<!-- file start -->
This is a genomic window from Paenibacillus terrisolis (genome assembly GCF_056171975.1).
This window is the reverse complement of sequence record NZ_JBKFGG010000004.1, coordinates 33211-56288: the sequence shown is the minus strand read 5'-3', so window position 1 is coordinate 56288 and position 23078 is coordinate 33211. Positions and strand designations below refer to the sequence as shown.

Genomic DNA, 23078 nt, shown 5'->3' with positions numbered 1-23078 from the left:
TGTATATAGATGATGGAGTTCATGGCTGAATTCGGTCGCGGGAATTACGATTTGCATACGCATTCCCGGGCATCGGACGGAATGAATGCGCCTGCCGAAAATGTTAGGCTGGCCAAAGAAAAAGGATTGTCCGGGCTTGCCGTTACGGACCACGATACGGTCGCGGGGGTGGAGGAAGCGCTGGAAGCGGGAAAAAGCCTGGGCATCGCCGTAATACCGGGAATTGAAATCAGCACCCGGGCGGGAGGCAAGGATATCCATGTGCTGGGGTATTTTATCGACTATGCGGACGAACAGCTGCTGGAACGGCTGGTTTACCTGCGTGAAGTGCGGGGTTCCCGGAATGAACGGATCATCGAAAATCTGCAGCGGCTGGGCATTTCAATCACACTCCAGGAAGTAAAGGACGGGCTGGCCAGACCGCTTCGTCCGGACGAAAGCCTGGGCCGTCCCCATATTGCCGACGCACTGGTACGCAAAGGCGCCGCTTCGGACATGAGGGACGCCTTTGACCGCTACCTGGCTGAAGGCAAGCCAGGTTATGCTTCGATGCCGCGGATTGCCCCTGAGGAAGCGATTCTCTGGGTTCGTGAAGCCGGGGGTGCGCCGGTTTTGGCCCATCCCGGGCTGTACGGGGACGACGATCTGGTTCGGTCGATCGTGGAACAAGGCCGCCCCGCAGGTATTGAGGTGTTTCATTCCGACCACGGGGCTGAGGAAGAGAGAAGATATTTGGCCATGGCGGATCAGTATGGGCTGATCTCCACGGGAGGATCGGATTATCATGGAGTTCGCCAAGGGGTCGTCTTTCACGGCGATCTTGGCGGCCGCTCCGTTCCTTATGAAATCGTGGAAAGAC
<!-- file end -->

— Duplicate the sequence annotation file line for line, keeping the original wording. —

This is a genomic window from Paenibacillus terrisolis (genome assembly GCF_056171975.1).
This window is the reverse complement of sequence record NZ_JBKFGG010000004.1, coordinates 33211-56288: the sequence shown is the minus strand read 5'-3', so window position 1 is coordinate 56288 and position 23078 is coordinate 33211. Positions and strand designations below refer to the sequence as shown.

Genomic DNA, 23078 nt, shown 5'->3' with positions numbered 1-23078 from the left:
TGTATATAGATGATGGAGTTCATGGCTGAATTCGGTCGCGGGAATTACGATTTGCATACGCATTCCCGGGCATCGGACGGAATGAATGCGCCTGCCGAAAATGTTAGGCTGGCCAAAGAAAAAGGATTGTCCGGGCTTGCCGTTACGGACCACGATACGGTCGCGGGGGTGGAGGAAGCGCTGGAAGCGGGAAAAAGCCTGGGCATCGCCGTAATACCGGGAATTGAAATCAGCACCCGGGCGGGAGGCAAGGATATCCATGTGCTGGGGTATTTTATCGACTATGCGGACGAACAGCTGCTGGAACGGCTGGTTTACCTGCGTGAAGTGCGGGGTTCCCGGAATGAACGGATCATCGAAAATCTGCAGCGGCTGGGCATTTCAATCACACTCCAGGAAGTAAAGGACGGGCTGGCCAGACCGCTTCGTCCGGACGAAAGCCTGGGCCGTCCCCATATTGCCGACGCACTGGTACGCAAAGGCGCCGCTTCGGACATGAGGGACGCCTTTGACCGCTACCTGGCTGAAGGCAAGCCAGGTTATGCTTCGATGCCGCGGATTGCCCCTGAGGAAGCGATTCTCTGGGTTCGTGAAGCCGGGGGTGCGCCGGTTTTGGCCCATCCCGGGCTGTACGGGGACGACGATCTGGTTCGGTCGATCGTGGAACAAGGCCGCCCCGCAGGTATTGAGGTGTTTCATTCCGACCACGGGGCTGAGGAAGAGAGAAGATATTTGGCCATGGCGGATCAGTATGGGCTGATCTCCACGGGAGGATCGGATTATCATGGAGTTCGCCAAGGGGTCGTCTTTCACGGCGATCTTGGCGGCCGCTCCGTTCCTTATGAAATCGTGGAAAGAC